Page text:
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Can Bi-levels Stairs and Two-Step Stool Climbing be Efficient Tools of Breathing Retraining in Overweight Dyspneic patients? (Effects on Hypertension, Dyspnea, breathing pattern, exercises and weight loss)

Journal: International Journal of Respiratory Disease, Care & Medicine (IJRDM) (Vol.2, No. 5)

Publication Date:

Authors : ;

Page : 35-47

Keywords : Two-Step Stool Test; Bi-Level Stairs Climbing; Endurance; VO2 max; Exertional Dyspnea; Leg Pain; Heart Rate; Oxygen Uptake; Ventilation; Respiratory Rate; Tidal Volume.;

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Background: Improvements in exercise tolerance diminish with time upon cessation of the exercise program. Incremental Bi-levels “Two-stepstool test” (TSST) and Bi-level Stairs Climbing (BiSC) 30-45 minute session have routinely been used in pulmonary rehabilitation since 1968. Introduction: Structured exercise rehabilitation programs of six to eight weeks duration have been reported to improve quality of life, increase exercise tolerance, and boost maximal oxygen consumption (VO2 max) and endurance by 20 to 40%. Objective: The purpose of this study was: (1) to analyze and assess subjective, physical, and some physiological responses to TSST; (2) to join the TSST (speed x20 times) with BiSC of 30 min, designed for endurance training at home; (3) to compare both tests at the maximal responses with those of incremental cycle-ergometry (30 W/3 min); (4) to analyze subjective, psychological and functional parameters of Dyspnea. Design: This is a longitudinal study on 15 consecutive subjects with Dyspnea and overweight (39-66 yrs, BMI = 32.46 ± 6.77 kg/m2). Each subject performed the TSST at increasing speeds (10, 20, 30, times/min), on two 15 cm steps and, and 3 times the BiSC in 1 floor, up and down (20 steps 15 cm high each) under breathing education: Exertional dyspnea (ED), leg pain (LP), oxygen uptake (VO2), Ventilation (VE), respiratory rate (RR), tidal volume (VT), heart rate (HR), and peripheral oxyhemoglobin saturation (SpO2), were measured during TSST. Multivariate analysis for each parameter was analyzed according to a mixed model. Results: All subjects increased significantly (p ≤ 0.01) the speed in the TSST (x60 times), and the BiSC (from 3 floors to 8 floors) and could maintain the speed (20/min) on the TSST and more than 15 min on the BiSC. After training, HR reached 80 to 96% of values at VO2 max, thus high intensity. All parameters ED, LP, VE, RR, VO2 (p ≤ 0.01) and the weight (-16%). decreased to the same level of exercises, while VT and diaphragmatic mobility increased (p ≤ 0.01); Subjects found it simple, practical, and easy to perform the TSST and BiSC at home. There were no complications. Conclusions: 1) The incremental TSST and BiSC are cost-effective exercise to assess subjective, physical, and physiological responses if used separately; 2) When combined (TSST with BiSC endurance of 30-40 minute session), they provide an efficient tool for endurance training at home (with HR and SpO2 controls).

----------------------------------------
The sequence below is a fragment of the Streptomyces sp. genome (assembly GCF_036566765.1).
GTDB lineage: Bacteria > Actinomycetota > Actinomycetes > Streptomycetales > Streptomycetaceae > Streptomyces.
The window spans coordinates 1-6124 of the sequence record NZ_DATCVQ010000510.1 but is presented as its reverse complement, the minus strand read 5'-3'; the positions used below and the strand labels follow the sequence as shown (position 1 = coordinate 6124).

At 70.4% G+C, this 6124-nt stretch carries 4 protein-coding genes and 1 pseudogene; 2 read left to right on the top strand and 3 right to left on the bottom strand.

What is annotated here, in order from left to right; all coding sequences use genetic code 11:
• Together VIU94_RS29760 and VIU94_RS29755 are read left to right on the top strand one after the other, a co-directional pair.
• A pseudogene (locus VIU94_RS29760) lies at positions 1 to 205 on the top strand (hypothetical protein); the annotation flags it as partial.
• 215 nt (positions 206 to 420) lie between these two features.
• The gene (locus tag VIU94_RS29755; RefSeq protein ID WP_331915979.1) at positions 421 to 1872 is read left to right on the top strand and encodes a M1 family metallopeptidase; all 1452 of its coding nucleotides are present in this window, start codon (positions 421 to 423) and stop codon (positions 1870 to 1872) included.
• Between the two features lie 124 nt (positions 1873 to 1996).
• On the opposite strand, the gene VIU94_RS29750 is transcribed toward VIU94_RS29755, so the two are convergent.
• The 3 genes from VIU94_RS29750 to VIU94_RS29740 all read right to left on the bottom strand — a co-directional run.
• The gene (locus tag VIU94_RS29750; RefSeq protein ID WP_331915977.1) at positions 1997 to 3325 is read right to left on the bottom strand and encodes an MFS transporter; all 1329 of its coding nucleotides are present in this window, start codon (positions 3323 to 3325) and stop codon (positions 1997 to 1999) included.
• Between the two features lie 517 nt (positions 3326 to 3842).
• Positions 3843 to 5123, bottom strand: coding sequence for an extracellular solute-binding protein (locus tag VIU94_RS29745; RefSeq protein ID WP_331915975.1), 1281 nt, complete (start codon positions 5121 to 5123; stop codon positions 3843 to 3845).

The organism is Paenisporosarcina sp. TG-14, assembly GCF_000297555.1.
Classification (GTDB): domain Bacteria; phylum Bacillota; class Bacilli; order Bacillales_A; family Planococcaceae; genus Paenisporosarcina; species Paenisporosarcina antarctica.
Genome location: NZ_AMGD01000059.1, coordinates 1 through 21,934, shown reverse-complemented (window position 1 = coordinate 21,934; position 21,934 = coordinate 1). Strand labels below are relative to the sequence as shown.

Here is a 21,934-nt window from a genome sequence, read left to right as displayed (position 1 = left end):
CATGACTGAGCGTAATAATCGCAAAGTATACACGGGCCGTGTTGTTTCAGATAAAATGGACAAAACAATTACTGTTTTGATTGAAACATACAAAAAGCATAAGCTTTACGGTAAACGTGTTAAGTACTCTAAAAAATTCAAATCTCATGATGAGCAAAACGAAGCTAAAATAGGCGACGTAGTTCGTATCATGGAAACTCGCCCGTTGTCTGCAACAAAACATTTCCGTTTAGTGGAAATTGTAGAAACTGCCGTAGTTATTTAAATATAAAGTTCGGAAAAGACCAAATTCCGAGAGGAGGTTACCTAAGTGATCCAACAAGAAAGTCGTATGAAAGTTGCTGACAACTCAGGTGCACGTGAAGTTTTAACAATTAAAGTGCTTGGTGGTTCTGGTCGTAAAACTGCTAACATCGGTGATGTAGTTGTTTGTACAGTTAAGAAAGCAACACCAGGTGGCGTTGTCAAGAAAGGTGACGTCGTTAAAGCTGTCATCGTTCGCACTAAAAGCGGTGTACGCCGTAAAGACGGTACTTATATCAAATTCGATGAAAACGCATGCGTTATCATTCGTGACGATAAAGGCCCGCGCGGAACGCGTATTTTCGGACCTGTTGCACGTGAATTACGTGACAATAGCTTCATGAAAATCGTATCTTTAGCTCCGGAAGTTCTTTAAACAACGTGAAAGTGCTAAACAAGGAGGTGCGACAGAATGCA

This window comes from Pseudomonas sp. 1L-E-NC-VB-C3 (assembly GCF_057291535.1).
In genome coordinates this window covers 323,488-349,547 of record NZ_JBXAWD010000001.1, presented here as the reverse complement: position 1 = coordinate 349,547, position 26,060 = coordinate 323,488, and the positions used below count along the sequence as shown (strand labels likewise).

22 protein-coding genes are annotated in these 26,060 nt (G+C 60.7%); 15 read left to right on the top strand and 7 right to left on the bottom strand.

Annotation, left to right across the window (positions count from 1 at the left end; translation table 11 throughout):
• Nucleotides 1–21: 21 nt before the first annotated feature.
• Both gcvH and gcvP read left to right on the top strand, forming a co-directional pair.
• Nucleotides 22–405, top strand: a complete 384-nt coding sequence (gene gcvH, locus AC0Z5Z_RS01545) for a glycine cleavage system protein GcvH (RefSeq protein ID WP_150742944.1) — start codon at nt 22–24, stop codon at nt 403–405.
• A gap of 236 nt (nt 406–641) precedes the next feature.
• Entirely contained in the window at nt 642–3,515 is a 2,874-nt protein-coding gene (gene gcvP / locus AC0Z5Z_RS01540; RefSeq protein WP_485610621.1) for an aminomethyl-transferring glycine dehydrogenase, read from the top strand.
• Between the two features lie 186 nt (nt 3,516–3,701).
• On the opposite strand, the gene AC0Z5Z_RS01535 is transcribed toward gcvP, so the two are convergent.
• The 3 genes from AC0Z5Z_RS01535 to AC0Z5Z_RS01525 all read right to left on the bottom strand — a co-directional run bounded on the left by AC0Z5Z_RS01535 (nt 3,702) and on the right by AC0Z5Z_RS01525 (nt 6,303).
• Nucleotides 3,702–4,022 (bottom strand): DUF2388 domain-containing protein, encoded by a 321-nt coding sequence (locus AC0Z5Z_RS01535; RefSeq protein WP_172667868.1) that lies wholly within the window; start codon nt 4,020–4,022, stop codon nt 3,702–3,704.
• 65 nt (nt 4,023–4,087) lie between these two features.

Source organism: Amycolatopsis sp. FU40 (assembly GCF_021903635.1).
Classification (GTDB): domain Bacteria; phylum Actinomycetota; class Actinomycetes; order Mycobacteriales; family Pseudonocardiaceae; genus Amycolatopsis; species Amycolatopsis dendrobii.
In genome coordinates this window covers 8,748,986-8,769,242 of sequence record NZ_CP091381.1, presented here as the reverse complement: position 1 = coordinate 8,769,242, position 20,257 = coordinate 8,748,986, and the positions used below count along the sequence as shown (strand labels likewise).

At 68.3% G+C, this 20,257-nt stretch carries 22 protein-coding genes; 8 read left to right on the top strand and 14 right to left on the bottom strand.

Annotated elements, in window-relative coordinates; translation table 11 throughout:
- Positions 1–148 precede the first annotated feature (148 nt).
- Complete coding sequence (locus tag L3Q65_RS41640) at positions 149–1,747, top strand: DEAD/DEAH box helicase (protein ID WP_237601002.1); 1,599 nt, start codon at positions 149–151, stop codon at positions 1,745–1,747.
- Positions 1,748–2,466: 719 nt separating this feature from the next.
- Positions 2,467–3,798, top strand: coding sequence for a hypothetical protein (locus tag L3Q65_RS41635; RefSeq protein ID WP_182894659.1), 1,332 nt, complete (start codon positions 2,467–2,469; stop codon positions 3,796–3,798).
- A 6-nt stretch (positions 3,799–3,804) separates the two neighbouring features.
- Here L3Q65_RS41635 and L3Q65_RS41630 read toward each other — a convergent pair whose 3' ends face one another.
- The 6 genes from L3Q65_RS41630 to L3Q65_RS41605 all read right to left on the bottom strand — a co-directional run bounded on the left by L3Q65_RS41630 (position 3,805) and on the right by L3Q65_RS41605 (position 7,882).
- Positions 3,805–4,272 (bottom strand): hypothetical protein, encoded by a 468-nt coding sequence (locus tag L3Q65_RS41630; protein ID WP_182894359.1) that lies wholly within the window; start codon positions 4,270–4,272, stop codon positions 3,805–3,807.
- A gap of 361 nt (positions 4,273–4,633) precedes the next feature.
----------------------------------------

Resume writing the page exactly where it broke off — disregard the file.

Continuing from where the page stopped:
Last modified: 2018-07-11 13:50:44